Earlier this summer at the Ariba Live Conference in Washington, D.C., SHI’s John D’Aquila met with Dana Gardner, analyst at Interarbor Solutions, to talk about how the cloud, BYOD, and other technology trends are changing IT asset management and how SHI is utilizing e-commerce to help customers simplify and streamline the process.
John shared the example of SHI customer AGCO, an American agricultural equipment manufacturer. SHI developed a customized online catalog of the products and solutions that meet AGCO’s IT requirements in order to give end users plenty of approved tech options that they can obtain with a simple click while centralizing procurement and creating a more transparent process for easy reporting and oversight.
Dana’s complete Q&A with John is published on ZDNet in “Cloud services help SHI redefine the buyer-seller dynamic for huge efficiency gains.” I encourage you to read through it to learn more about how SHI’s e-commerce offering can streamline your IT product discovery and purchasing processes.
Properly licensing software in a virtual environment can be a challenge for many organizations, and I’ve heard the process described as everything from a “minefield” to “a ticking time bomb.”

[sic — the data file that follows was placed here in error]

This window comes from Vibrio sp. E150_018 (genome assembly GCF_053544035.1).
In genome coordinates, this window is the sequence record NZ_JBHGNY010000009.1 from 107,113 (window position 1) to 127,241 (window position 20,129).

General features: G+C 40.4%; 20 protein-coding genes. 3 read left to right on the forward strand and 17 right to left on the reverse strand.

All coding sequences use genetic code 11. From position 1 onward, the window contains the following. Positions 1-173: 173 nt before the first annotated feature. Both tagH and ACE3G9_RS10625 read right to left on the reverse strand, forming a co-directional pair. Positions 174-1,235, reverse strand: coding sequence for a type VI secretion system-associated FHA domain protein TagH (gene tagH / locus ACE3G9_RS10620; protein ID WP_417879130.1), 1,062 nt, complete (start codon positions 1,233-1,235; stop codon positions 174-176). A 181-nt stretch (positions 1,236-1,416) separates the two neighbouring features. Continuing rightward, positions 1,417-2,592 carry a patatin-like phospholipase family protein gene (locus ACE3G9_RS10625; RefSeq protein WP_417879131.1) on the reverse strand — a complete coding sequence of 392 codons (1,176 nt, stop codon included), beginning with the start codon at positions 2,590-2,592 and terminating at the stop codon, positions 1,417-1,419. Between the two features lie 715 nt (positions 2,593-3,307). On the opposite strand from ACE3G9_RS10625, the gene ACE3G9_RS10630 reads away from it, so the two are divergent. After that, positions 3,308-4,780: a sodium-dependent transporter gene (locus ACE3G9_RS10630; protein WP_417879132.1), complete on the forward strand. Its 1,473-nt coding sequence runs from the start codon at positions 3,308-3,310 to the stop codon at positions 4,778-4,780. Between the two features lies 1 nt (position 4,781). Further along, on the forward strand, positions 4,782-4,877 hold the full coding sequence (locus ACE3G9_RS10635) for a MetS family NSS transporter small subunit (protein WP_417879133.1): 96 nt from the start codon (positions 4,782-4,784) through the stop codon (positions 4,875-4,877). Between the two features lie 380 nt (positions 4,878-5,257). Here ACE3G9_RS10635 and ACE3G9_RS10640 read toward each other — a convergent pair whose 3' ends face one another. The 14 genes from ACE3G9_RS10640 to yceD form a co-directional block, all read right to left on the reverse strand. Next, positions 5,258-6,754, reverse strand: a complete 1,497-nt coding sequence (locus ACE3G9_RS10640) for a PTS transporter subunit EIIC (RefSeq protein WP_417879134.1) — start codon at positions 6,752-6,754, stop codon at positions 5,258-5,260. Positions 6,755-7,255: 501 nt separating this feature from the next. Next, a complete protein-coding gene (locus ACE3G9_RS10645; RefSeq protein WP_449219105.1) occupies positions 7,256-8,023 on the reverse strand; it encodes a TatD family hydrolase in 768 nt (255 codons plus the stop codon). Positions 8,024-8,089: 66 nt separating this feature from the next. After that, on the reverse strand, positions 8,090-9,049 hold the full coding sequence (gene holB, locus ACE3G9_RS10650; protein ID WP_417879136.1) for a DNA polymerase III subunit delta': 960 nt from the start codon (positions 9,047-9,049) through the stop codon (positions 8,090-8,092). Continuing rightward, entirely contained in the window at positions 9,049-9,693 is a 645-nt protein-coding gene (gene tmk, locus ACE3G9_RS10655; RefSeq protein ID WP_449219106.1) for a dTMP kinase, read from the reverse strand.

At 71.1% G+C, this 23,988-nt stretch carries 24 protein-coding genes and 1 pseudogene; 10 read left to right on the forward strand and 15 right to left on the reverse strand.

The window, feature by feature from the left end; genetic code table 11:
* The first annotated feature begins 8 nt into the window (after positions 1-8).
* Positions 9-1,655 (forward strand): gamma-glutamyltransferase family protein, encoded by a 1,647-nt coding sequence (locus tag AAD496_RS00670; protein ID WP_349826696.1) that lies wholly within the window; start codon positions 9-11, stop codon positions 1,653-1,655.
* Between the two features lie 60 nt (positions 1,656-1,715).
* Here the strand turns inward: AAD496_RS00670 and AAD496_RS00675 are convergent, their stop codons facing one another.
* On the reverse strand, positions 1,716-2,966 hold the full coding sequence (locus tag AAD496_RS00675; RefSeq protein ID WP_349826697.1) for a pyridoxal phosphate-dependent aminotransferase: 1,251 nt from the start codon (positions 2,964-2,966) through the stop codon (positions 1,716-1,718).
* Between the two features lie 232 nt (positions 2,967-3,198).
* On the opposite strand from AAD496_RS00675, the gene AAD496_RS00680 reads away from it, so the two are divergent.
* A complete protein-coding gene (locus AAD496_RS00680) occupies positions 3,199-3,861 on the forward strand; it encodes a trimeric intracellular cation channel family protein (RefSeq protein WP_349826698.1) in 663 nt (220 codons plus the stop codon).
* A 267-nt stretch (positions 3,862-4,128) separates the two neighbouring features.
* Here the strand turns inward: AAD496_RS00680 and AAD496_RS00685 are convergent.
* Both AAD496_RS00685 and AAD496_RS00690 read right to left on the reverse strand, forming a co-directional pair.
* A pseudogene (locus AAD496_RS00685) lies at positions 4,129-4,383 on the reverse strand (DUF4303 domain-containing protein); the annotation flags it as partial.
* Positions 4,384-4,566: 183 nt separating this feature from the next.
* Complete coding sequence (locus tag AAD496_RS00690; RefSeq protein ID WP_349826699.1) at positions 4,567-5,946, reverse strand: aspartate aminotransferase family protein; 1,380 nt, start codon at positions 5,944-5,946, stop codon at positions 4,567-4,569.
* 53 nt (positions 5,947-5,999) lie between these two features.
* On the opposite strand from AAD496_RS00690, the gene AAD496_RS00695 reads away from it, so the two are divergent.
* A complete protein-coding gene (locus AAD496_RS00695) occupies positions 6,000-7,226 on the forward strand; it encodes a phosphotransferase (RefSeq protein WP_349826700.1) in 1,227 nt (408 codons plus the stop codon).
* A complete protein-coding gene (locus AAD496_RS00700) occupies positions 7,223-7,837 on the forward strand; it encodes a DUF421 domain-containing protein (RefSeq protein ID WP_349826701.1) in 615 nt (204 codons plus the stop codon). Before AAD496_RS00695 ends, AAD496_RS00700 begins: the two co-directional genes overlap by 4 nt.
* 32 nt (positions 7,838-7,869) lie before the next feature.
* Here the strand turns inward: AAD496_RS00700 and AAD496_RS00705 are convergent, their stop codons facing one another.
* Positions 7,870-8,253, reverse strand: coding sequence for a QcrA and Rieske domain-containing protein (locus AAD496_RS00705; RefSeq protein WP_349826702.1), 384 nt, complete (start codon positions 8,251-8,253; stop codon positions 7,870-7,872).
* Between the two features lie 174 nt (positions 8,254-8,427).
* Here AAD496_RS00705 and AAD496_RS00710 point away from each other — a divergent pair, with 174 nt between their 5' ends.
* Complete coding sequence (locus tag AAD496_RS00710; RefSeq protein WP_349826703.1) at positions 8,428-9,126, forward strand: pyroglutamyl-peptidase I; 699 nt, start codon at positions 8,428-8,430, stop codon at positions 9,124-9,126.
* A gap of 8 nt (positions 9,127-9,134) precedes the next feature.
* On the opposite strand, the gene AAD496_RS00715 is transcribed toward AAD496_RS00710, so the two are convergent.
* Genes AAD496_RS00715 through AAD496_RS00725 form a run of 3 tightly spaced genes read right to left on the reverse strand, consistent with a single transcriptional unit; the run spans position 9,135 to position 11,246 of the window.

However, an experienced IT Asset Management (ITAM) partner can help you navigate the virtual terrain. Take this customer case study, for example.
Billing and software solutions provider Mid America Computer Corporation (MACC) was approaching its annual True-up reconciliation for its Microsoft software. To make sure the company’s license inventory was in compliance with its contract prior to renewal, MACC needed an accurate, comprehensive look at exactly what software was being used on what devices.
Kourt Jensen, Network Supervisor at MACC, faced three challenges:
- He didn’t have the time to collect a complete inventory himself.
- He lacked the confidence in the software inventory tools MACC had in place to provide up-to-date licensing information necessary for an accurate True-up.
- And he needed help understanding the licensing requirements for a virtual server environment. Continue Reading…